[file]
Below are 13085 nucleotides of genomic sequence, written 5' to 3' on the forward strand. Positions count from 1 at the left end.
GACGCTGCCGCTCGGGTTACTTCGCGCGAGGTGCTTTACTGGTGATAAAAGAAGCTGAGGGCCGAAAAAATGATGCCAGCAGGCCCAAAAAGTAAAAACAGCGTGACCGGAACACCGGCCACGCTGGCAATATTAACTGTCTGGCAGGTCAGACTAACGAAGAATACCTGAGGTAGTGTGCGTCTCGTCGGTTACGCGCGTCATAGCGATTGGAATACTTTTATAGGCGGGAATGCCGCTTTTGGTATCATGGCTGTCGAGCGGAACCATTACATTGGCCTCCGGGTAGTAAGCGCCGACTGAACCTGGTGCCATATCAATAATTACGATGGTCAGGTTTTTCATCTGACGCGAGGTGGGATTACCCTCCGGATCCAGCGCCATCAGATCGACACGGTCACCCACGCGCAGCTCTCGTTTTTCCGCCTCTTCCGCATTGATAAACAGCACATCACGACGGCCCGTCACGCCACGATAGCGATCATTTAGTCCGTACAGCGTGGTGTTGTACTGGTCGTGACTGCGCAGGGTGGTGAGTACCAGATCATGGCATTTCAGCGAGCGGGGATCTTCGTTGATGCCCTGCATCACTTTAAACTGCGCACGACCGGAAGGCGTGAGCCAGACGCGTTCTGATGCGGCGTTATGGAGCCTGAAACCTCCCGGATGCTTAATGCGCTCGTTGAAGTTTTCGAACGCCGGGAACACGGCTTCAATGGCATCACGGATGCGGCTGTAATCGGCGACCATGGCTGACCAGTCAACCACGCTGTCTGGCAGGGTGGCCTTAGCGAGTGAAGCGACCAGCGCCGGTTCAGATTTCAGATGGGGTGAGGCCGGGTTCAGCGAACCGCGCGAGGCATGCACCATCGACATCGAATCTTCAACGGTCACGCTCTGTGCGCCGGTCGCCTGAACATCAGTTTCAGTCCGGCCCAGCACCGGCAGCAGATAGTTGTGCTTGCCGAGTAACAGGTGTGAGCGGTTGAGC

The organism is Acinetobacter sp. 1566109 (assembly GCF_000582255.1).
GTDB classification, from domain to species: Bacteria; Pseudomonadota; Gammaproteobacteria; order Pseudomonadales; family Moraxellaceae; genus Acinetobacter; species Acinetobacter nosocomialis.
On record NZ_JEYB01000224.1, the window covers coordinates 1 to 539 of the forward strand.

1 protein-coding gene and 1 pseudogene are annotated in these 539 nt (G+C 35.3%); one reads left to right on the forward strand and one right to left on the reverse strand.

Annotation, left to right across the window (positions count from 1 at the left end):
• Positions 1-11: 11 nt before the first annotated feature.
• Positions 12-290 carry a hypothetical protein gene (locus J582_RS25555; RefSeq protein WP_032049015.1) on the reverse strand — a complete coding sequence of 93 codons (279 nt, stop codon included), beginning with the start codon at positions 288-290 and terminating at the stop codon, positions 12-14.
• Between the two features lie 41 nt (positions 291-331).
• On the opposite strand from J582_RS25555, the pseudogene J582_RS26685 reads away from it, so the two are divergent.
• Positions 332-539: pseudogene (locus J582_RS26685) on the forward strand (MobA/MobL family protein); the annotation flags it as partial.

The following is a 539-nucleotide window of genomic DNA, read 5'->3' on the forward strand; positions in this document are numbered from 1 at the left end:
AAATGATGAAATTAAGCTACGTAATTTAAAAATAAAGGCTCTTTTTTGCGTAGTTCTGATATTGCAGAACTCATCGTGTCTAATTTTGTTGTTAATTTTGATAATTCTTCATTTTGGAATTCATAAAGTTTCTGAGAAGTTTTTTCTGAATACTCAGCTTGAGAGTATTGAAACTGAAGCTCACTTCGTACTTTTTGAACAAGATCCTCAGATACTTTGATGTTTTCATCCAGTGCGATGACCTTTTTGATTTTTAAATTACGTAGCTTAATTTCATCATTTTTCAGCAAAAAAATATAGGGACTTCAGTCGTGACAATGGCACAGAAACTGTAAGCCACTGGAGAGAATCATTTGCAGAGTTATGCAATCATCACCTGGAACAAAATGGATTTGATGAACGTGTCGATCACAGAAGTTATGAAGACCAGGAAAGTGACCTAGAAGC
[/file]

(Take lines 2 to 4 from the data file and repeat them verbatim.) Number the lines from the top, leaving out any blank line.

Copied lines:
GACGCTGCCGCTCGGGTTACTTCGCGCGAGGTGCTTTACTGGTGATAAAAGAAGCTGAGGGCCGAAAAAATGATGCCAGCAGGCCCAAAAAGTAAAAACAGCGTGACCGGAACACCGGCCACGCTGGCAATATTAACTGTCTGGCAGGTCAGACTAACGAAGAATACCTGAGGTAGTGTGCGTCTCGTCGGTTACGCGCGTCATAGCGATTGGAATACTTTTATAGGCGGGAATGCCGCTTTTGGTATCATGGCTGTCGAGCGGAACCATTACATTGGCCTCCGGGTAGTAAGCGCCGACTGAACCTGGTGCCATATCAATAATTACGATGGTCAGGTTTTTCATCTGACGCGAGGTGGGATTACCCTCCGGATCCAGCGCCATCAGATCGACACGGTCACCCACGCGCAGCTCTCGTTTTTCCGCCTCTTCCGCATTGATAAACAGCACATCACGACGGCCCGTCACGCCACGATAGCGATCATTTAGTCCGTACAGCGTGGTGTTGTACTGGTCGTGACTGCGCAGGGTGGTGAGTACCAGATCATGGCATTTCAGCGAGCGGGGATCTTCGTTGATGCCCTGCATCACTTTAAACTGCGCACGACCGGAAGGCGTGAGCCAGACGCGTTCTGATGCGGCGTTATGGAGCCTGAAACCTCCCGGATGCTTAATGCGCTCGTTGAAGTTTTCGAACGCCGGGAACACGGCTTCAATGGCATCACGGATGCGGCTGTAATCGGCGACCATGGCTGACCAGTCAACCACGCTGTCTGGCAGGGTGGCCTTAGCGAGTGAAGCGACCAGCGCCGGTTCAGATTTCAGATGGGGTGAGGCCGGGTTCAGCGAACCGCGCGAGGCATGCACCATCGACATCGAATCTTCAACGGTCACGCTCTGTGCGCCGGTCGCCTGAACATCAGTTTCAGTCCGGCCCAGCACCGGCAGCAGATAGTTGTGCTTGCCGAGTAACAGGTGTGAGCGGTTGAGC

The organism is Acinetobacter sp. 1566109 (assembly GCF_000582255.1).
GTDB classification, from domain to species: Bacteria; Pseudomonadota; Gammaproteobacteria; order Pseudomonadales; family Moraxellaceae; genus Acinetobacter; species Acinetobacter nosocomialis.